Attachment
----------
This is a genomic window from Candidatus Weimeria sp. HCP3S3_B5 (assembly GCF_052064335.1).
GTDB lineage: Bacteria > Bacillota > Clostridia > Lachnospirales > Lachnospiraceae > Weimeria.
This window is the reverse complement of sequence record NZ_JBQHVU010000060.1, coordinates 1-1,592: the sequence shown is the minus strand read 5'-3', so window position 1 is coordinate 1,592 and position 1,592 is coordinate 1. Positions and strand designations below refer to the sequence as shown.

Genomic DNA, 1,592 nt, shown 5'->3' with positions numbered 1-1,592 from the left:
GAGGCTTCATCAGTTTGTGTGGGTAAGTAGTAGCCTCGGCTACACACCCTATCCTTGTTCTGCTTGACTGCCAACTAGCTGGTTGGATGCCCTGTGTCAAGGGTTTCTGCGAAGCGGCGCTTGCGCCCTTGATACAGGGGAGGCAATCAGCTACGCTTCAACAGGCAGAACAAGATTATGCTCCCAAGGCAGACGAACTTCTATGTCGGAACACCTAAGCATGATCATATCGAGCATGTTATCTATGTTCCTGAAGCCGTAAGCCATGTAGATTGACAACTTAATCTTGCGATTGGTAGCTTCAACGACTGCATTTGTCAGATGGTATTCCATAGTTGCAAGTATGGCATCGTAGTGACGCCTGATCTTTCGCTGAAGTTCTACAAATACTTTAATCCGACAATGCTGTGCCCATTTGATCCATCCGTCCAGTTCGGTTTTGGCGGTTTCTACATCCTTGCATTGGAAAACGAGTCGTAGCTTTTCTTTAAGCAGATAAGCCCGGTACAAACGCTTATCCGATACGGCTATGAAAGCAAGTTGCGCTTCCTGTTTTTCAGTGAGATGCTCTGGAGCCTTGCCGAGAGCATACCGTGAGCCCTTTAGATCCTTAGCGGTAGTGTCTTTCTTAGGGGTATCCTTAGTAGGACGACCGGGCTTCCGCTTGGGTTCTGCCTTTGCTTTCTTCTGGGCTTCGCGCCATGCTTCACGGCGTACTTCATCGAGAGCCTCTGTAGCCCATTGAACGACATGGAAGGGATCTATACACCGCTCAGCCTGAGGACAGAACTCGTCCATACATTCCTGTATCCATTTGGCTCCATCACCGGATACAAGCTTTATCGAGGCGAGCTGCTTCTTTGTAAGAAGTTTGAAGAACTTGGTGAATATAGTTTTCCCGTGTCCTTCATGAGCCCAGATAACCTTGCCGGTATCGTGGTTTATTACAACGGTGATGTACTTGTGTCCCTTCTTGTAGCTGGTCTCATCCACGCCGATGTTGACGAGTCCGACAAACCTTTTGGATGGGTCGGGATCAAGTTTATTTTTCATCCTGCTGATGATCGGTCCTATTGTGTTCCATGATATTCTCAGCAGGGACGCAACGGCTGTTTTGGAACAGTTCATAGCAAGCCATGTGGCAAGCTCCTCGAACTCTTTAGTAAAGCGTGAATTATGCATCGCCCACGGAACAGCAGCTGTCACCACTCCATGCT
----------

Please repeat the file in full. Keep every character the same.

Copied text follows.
This is a genomic window from Candidatus Weimeria sp. HCP3S3_B5 (assembly GCF_052064335.1).
GTDB lineage: Bacteria > Bacillota > Clostridia > Lachnospirales > Lachnospiraceae > Weimeria.
This window is the reverse complement of sequence record NZ_JBQHVU010000060.1, coordinates 1-1,592: the sequence shown is the minus strand read 5'-3', so window position 1 is coordinate 1,592 and position 1,592 is coordinate 1. Positions and strand designations below refer to the sequence as shown.

Genomic DNA, 1,592 nt, shown 5'->3' with positions numbered 1-1,592 from the left:
GAGGCTTCATCAGTTTGTGTGGGTAAGTAGTAGCCTCGGCTACACACCCTATCCTTGTTCTGCTTGACTGCCAACTAGCTGGTTGGATGCCCTGTGTCAAGGGTTTCTGCGAAGCGGCGCTTGCGCCCTTGATACAGGGGAGGCAATCAGCTACGCTTCAACAGGCAGAACAAGATTATGCTCCCAAGGCAGACGAACTTCTATGTCGGAACACCTAAGCATGATCATATCGAGCATGTTATCTATGTTCCTGAAGCCGTAAGCCATGTAGATTGACAACTTAATCTTGCGATTGGTAGCTTCAACGACTGCATTTGTCAGATGGTATTCCATAGTTGCAAGTATGGCATCGTAGTGACGCCTGATCTTTCGCTGAAGTTCTACAAATACTTTAATCCGACAATGCTGTGCCCATTTGATCCATCCGTCCAGTTCGGTTTTGGCGGTTTCTACATCCTTGCATTGGAAAACGAGTCGTAGCTTTTCTTTAAGCAGATAAGCCCGGTACAAACGCTTATCCGATACGGCTATGAAAGCAAGTTGCGCTTCCTGTTTTTCAGTGAGATGCTCTGGAGCCTTGCCGAGAGCATACCGTGAGCCCTTTAGATCCTTAGCGGTAGTGTCTTTCTTAGGGGTATCCTTAGTAGGACGACCGGGCTTCCGCTTGGGTTCTGCCTTTGCTTTCTTCTGGGCTTCGCGCCATGCTTCACGGCGTACTTCATCGAGAGCCTCTGTAGCCCATTGAACGACATGGAAGGGATCTATACACCGCTCAGCCTGAGGACAGAACTCGTCCATACATTCCTGTATCCATTTGGCTCCATCACCGGATACAAGCTTTATCGAGGCGAGCTGCTTCTTTGTAAGAAGTTTGAAGAACTTGGTGAATATAGTTTTCCCGTGTCCTTCATGAGCCCAGATAACCTTGCCGGTATCGTGGTTTATTACAACGGTGATGTACTTGTGTCCCTTCTTGTAGCTGGTCTCATCCACGCCGATGTTGACGAGTCCGACAAACCTTTTGGATGGGTCGGGATCAAGTTTATTTTTCATCCTGCTGATGATCGGTCCTATTGTGTTCCATGATATTCTCAGCAGGGACGCAACGGCTGTTTTGGAACAGTTCATAGCAAGCCATGTGGCAAGCTCCTCGAACTCTTTAGTAAAGCGTGAATTATGCATCGCCCACGGAACAGCAGCTGTCACCACTCCATGCT